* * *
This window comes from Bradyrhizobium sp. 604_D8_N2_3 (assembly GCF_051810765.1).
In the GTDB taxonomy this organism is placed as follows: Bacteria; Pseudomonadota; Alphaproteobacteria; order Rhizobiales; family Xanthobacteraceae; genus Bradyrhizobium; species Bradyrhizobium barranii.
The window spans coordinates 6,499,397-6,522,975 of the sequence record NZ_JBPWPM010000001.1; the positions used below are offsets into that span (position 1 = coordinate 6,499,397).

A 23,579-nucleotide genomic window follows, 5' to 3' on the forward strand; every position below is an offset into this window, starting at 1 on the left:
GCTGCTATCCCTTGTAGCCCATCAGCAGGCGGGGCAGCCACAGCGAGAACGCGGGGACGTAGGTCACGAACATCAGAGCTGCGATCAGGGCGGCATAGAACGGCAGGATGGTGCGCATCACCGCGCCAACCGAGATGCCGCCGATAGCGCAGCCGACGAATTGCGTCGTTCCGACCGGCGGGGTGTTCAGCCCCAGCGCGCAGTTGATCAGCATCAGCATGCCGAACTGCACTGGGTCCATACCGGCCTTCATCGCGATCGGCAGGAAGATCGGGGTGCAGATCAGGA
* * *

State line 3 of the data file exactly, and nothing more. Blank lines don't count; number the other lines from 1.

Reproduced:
The window spans coordinates 6,499,397-6,522,975 of the sequence record NZ_JBPWPM010000001.1; the positions used below are offsets into that span (position 1 = coordinate 6,499,397).